BLOG: China dispute much bigger than canola sales

In 2015, the Federal Reserve Bank of Minneapolis released a report about intellectual property in China.

Normally, reports on intellectually property rights are about as appealing as flavourless oatmeal, but the document contained at least one remarkable tidbit.

“We estimate that as of 2010, more than half of all technology owned by Chinese firms was obtained from foreign firms.”

That was nine years ago, but it’s a safe bet that China continues to “acquire” a large share of its technology from foreign companies.

Thousands of American businesses are sick of China’s behaviour around intellectual property, and President Donald Trump has, dozens of times, directly accused China of IP theft.

To gain access to its markets, the Chinese government sometimes requires high-technology foreign firms to transfer partial property rights to domestic firms.

Trump, the U.S. Chamber of Commerce and others are no longer willing to accept that practice and they want China to follow global rules around intellectual property rights.

The battle over IP has become a major sticking point in the ongoing trade war between the U.S. and China.

For more than nine months, Canada has suffered through a different economic and political battle with China. The Chinese have refused to buy canola seed, pork and beef because of “pests” in canola and documentation irregularities for pork exports.

No one really believes those explanations.

Most observers believe China is punishing Canada for the detention of Meng Wanzhou, an executive with Huawei, a Chinese telecommunications giant. The U.S. Justice Department wants Canada to extradite Meng to America, where she will face charges of breaking sanctions on Iran.

In all the stories I’ve read about the Meng Wanzhou mess, I’ve rarely heard a Canadian government rep or a business leader express concerns about China and intellectual property rights.

That’s odd, seeing China has made public its plans to become the world leader in high tech industries such as aerospace, big data, electric cars and agricultural technology.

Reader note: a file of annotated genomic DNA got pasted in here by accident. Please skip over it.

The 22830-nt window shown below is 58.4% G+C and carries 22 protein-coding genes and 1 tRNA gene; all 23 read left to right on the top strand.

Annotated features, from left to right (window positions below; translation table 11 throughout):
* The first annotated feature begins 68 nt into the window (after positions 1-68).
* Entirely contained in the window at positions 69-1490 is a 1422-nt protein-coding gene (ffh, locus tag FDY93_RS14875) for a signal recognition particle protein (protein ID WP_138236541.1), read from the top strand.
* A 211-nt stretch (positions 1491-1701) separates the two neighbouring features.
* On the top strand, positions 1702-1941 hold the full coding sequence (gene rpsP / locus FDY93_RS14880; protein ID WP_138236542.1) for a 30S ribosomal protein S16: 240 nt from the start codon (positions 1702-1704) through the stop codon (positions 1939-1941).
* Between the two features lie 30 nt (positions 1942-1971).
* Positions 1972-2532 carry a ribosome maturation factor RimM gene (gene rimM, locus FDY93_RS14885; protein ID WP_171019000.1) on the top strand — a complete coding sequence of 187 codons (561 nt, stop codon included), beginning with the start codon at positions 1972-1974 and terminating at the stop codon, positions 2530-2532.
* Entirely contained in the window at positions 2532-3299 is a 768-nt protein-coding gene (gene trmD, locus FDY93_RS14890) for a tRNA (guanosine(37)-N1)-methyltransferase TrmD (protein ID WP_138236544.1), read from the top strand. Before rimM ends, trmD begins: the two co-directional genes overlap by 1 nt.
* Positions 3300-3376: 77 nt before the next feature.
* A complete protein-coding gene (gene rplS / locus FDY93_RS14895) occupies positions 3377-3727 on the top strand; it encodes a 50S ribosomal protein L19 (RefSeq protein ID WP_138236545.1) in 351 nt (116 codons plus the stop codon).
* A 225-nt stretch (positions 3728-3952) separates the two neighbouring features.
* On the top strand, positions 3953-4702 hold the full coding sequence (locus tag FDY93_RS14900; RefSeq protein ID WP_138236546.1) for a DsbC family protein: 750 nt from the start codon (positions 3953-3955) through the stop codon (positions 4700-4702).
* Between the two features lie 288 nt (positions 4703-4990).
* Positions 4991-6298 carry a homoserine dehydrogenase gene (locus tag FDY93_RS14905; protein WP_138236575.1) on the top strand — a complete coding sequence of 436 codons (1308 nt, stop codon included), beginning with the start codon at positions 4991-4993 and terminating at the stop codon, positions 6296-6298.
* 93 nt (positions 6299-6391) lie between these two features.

The last one should be concerning to Canadian farmers and Canadian firms who have dreams of selling biological products, precision ag systems and other ag technology to the world.

One such company is Bee Vectoring Technology.

The Ontario firm has commercialized a bio-control product, a fungus, that protects crops from harmful pathogens like botrytis and sclerotinia. In early September the U.S. Environmental Protection Agency approved and registered the bio-control fungus, granting BVT the right to sell its IP protected technology to American farmers.

Other countries will soon follow, creating a global market for a made-in-Canada agricultural technology — developed, in part, thanks to taxpayer-funded research.

China, with 1.4 billion people, is a key component of the global market and BVT may have ambitions of selling its technology to Chinese farmers.

But if it’s forced to partner with a Chinese firm and give away its IP rights, the Canadian success story could quickly become another statistic for the Federal Reserve Bank of Minneapolis.

A Chinese company could pilfer the BVT technology, create its own version of the beneficial fungus and sell the crop protection product to the world.

Losing control of such a product and the lost economic opportunity wouldn’t cripple Canadian agriculture. It certainly wouldn’t be as noticeable as lost canola sales or discount prices on pork exports.

But Canada’s ag industry and federal government need to make a decision.

Do we want to become global player in the ag tech business, or not?

If not, by 2035 Canadian farmers will likely become accustomed to the new norm, where they buy most of their bio-pesticides, high tech machinery and hybrid canola seeds from Chinese companies.

In exchange, Canadian producers will get to ship ag commodities back across the Pacific — if the Chinese are in the mood to buy from us.


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